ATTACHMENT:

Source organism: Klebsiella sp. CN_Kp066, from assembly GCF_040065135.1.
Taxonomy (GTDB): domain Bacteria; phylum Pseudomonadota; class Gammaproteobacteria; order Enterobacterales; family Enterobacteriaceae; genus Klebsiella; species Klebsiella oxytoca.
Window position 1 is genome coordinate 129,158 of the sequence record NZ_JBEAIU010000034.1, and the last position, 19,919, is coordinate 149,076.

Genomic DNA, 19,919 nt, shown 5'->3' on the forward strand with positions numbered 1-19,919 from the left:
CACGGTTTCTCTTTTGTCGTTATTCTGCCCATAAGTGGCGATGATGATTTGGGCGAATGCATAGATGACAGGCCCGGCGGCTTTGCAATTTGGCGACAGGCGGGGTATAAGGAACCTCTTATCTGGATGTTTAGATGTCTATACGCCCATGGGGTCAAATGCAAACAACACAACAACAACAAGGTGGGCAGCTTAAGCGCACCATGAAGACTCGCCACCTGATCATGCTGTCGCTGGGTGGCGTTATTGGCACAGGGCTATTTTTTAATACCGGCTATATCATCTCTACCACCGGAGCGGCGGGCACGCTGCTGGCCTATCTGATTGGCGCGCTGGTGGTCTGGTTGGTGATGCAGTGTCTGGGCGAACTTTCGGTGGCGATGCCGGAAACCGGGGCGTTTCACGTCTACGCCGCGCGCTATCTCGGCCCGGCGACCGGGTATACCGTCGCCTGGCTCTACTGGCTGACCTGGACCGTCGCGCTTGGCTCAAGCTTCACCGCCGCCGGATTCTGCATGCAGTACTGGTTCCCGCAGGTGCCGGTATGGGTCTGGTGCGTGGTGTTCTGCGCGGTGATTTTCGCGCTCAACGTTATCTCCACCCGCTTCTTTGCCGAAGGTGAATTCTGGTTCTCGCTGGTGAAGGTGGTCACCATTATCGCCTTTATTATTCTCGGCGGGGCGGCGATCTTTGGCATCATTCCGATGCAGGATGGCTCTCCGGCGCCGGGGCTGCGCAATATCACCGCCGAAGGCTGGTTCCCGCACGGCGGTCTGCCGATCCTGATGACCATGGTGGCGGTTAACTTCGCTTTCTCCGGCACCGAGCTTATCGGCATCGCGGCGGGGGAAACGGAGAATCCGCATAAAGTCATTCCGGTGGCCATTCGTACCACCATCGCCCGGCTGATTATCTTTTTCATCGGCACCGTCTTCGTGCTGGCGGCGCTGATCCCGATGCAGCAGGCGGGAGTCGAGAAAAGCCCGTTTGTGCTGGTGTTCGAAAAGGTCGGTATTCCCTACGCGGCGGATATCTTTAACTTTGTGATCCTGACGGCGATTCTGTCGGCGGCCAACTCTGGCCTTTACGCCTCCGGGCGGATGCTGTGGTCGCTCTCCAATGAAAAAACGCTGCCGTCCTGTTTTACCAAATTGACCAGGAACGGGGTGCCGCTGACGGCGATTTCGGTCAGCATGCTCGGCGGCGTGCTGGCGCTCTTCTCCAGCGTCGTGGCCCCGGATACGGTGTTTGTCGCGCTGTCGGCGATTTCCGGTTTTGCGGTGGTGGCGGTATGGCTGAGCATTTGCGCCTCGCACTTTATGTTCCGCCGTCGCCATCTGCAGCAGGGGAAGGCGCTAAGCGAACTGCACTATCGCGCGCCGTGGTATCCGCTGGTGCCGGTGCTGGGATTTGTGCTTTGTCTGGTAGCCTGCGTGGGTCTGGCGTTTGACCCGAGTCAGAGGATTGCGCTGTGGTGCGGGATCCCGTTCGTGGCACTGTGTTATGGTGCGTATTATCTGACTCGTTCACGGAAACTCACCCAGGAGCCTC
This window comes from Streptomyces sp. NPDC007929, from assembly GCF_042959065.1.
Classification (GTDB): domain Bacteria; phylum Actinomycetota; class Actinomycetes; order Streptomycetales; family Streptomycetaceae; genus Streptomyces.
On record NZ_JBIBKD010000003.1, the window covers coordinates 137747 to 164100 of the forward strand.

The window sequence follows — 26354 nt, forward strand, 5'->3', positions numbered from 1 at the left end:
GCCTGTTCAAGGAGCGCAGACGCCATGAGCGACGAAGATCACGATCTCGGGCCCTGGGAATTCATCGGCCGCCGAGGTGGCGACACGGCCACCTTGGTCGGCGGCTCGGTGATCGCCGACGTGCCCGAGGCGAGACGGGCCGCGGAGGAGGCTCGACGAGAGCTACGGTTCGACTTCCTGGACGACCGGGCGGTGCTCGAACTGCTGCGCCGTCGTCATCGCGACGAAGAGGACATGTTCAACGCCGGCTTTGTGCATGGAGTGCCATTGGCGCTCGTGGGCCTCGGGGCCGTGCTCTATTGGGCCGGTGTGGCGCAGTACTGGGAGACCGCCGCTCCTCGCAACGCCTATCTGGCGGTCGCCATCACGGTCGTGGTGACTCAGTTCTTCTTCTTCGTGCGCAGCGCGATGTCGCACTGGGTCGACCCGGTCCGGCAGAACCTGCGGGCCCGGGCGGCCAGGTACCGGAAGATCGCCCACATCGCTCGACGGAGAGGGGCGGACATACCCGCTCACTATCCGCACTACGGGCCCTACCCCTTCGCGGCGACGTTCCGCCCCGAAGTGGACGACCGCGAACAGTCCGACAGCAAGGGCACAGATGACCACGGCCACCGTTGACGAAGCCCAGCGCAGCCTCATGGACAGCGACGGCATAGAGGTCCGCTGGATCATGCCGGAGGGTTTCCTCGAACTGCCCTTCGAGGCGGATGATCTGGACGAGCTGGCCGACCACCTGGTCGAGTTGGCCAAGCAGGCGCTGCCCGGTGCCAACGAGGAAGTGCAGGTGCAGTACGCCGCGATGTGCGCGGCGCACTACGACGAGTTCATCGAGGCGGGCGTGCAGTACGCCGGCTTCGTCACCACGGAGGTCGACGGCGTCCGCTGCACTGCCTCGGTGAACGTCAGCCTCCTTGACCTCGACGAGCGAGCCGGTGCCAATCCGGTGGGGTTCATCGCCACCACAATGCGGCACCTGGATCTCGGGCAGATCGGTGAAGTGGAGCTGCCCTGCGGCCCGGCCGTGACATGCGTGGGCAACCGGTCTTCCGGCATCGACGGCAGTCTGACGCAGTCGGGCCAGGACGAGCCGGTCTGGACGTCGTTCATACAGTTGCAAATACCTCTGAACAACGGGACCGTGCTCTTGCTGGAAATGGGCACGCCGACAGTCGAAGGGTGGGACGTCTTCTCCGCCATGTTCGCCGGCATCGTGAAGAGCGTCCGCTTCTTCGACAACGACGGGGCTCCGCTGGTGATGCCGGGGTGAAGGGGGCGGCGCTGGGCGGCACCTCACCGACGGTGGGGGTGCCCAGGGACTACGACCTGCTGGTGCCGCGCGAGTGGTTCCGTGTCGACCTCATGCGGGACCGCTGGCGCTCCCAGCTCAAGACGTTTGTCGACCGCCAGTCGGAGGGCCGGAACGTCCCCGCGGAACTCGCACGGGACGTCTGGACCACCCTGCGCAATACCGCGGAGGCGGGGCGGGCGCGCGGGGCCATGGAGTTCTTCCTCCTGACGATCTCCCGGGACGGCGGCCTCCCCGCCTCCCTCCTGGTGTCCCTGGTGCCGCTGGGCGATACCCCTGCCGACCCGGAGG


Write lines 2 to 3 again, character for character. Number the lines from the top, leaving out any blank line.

Taxonomy (GTDB): domain Bacteria; phylum Pseudomonadota; class Gammaproteobacteria; order Enterobacterales; family Enterobacteriaceae; genus Klebsiella; species Klebsiella oxytoca.
Window position 1 is genome coordinate 129,158 of the sequence record NZ_JBEAIU010000034.1, and the last position, 19,919, is coordinate 149,076.